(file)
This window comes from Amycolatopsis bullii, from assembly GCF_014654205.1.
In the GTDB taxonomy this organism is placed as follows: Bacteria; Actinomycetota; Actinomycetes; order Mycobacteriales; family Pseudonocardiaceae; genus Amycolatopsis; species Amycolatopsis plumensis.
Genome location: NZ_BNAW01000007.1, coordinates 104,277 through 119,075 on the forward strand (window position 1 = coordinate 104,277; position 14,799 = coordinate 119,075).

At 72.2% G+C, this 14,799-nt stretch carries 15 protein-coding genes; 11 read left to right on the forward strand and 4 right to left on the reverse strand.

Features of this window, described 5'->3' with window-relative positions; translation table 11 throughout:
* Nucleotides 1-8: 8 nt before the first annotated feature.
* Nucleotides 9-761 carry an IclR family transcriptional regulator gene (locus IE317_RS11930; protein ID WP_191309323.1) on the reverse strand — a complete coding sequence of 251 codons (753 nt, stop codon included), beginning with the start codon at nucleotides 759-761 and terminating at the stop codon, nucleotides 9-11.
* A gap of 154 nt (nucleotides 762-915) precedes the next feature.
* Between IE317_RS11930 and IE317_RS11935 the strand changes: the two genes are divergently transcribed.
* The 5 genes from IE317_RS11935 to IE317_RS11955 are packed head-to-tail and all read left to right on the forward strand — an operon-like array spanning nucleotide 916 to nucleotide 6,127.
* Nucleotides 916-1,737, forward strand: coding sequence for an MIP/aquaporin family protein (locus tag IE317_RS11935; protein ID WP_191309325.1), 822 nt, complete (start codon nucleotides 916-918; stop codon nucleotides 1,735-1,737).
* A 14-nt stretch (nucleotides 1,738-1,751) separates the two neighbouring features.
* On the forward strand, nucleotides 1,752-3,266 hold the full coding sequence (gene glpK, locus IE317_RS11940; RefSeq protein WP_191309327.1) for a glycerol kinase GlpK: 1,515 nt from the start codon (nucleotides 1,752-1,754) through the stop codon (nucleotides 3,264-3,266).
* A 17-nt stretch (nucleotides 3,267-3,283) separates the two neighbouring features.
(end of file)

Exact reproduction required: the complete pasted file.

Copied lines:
This window comes from Amycolatopsis bullii, from assembly GCF_014654205.1.
In the GTDB taxonomy this organism is placed as follows: Bacteria; Actinomycetota; Actinomycetes; order Mycobacteriales; family Pseudonocardiaceae; genus Amycolatopsis; species Amycolatopsis plumensis.
Genome location: NZ_BNAW01000007.1, coordinates 104,277 through 119,075 on the forward strand (window position 1 = coordinate 104,277; position 14,799 = coordinate 119,075).

At 72.2% G+C, this 14,799-nt stretch carries 15 protein-coding genes; 11 read left to right on the forward strand and 4 right to left on the reverse strand.

Features of this window, described 5'->3' with window-relative positions; translation table 11 throughout:
* Nucleotides 1-8: 8 nt before the first annotated feature.
* Nucleotides 9-761 carry an IclR family transcriptional regulator gene (locus IE317_RS11930; protein ID WP_191309323.1) on the reverse strand — a complete coding sequence of 251 codons (753 nt, stop codon included), beginning with the start codon at nucleotides 759-761 and terminating at the stop codon, nucleotides 9-11.
* A gap of 154 nt (nucleotides 762-915) precedes the next feature.
* Between IE317_RS11930 and IE317_RS11935 the strand changes: the two genes are divergently transcribed.
* The 5 genes from IE317_RS11935 to IE317_RS11955 are packed head-to-tail and all read left to right on the forward strand — an operon-like array spanning nucleotide 916 to nucleotide 6,127.
* Nucleotides 916-1,737, forward strand: coding sequence for an MIP/aquaporin family protein (locus tag IE317_RS11935; protein ID WP_191309325.1), 822 nt, complete (start codon nucleotides 916-918; stop codon nucleotides 1,735-1,737).
* A 14-nt stretch (nucleotides 1,738-1,751) separates the two neighbouring features.
* On the forward strand, nucleotides 1,752-3,266 hold the full coding sequence (gene glpK, locus IE317_RS11940; RefSeq protein WP_191309327.1) for a glycerol kinase GlpK: 1,515 nt from the start codon (nucleotides 1,752-1,754) through the stop codon (nucleotides 3,264-3,266).
* A 17-nt stretch (nucleotides 3,267-3,283) separates the two neighbouring features.